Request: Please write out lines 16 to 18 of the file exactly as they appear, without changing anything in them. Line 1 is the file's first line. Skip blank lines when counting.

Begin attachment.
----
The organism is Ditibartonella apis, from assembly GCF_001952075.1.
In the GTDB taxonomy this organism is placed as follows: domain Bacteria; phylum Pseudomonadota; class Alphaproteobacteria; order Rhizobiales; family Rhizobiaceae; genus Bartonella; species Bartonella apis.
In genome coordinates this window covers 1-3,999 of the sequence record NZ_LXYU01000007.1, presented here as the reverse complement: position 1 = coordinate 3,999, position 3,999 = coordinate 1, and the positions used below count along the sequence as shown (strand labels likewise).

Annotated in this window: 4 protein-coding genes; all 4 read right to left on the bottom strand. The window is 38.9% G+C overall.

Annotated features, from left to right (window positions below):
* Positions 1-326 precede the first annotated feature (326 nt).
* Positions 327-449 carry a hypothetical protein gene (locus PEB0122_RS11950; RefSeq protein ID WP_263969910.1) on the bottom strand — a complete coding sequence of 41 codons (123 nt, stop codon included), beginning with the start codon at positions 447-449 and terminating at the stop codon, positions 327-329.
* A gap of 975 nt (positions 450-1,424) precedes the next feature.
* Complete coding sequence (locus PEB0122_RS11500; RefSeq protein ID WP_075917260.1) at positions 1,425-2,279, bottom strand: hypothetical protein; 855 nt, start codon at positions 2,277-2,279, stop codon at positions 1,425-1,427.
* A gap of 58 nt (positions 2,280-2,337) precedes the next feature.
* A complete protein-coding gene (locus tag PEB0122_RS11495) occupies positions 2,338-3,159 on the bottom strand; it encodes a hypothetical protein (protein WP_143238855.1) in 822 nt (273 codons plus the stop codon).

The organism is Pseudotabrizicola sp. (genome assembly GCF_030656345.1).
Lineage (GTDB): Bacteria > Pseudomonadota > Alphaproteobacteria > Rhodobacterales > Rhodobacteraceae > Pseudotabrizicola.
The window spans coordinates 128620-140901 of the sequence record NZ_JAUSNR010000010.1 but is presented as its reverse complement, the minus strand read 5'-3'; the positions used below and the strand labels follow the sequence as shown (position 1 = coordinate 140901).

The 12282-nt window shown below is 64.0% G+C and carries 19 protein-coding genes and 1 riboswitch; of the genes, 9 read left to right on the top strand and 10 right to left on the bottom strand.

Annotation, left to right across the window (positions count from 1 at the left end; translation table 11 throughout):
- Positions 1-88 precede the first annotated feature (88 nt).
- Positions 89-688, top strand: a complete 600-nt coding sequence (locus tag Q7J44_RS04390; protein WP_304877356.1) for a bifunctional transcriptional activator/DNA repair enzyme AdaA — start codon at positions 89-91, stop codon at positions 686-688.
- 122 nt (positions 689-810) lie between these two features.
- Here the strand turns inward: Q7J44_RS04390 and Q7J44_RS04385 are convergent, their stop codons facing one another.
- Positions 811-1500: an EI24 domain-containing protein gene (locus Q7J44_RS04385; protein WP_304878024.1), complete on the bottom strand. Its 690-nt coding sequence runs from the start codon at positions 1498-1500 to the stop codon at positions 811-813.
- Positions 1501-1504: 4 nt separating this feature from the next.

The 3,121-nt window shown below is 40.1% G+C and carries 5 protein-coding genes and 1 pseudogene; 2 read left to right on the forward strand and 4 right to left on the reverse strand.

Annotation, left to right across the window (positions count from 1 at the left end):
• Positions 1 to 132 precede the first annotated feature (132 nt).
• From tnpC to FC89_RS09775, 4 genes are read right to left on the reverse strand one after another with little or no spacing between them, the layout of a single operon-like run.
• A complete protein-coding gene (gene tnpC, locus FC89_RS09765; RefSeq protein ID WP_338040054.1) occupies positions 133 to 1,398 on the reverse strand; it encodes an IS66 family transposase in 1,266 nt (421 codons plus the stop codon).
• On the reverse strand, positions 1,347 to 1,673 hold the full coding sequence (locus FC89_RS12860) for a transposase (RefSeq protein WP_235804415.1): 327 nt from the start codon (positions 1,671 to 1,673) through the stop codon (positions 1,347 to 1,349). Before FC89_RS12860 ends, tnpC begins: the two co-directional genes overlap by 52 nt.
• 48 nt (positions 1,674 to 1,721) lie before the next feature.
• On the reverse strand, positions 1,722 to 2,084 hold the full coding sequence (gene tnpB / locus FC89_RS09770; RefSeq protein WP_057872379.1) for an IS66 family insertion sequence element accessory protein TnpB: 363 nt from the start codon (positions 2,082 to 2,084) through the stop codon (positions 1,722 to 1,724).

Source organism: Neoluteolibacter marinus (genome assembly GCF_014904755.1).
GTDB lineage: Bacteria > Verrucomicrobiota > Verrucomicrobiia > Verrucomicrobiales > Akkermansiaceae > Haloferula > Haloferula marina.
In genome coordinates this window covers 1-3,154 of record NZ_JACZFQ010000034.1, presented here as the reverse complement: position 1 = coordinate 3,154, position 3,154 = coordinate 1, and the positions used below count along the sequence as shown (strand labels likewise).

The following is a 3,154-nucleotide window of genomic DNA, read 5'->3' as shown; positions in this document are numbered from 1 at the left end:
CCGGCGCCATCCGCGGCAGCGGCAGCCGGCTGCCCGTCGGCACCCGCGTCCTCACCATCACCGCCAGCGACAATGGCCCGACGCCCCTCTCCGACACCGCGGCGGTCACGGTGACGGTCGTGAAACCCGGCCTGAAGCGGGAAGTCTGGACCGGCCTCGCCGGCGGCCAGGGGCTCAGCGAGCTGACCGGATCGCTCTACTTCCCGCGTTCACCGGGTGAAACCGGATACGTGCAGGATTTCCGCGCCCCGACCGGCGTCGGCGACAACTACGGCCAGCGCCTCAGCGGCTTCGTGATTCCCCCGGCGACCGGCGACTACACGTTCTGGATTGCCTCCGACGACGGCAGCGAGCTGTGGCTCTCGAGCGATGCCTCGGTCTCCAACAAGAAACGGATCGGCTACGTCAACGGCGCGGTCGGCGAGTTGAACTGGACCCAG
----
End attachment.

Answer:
Annotation, left to right across the window (positions count from 1 at the left end; translation table 11 throughout):
- Positions 1-88 precede the first annotated feature (88 nt).
- Positions 89-688, top strand: a complete 600-nt coding sequence (locus tag Q7J44_RS04390; protein WP_304877356.1) for a bifunctional transcriptional activator/DNA repair enzyme AdaA — start codon at positions 89-91, stop codon at positions 686-688.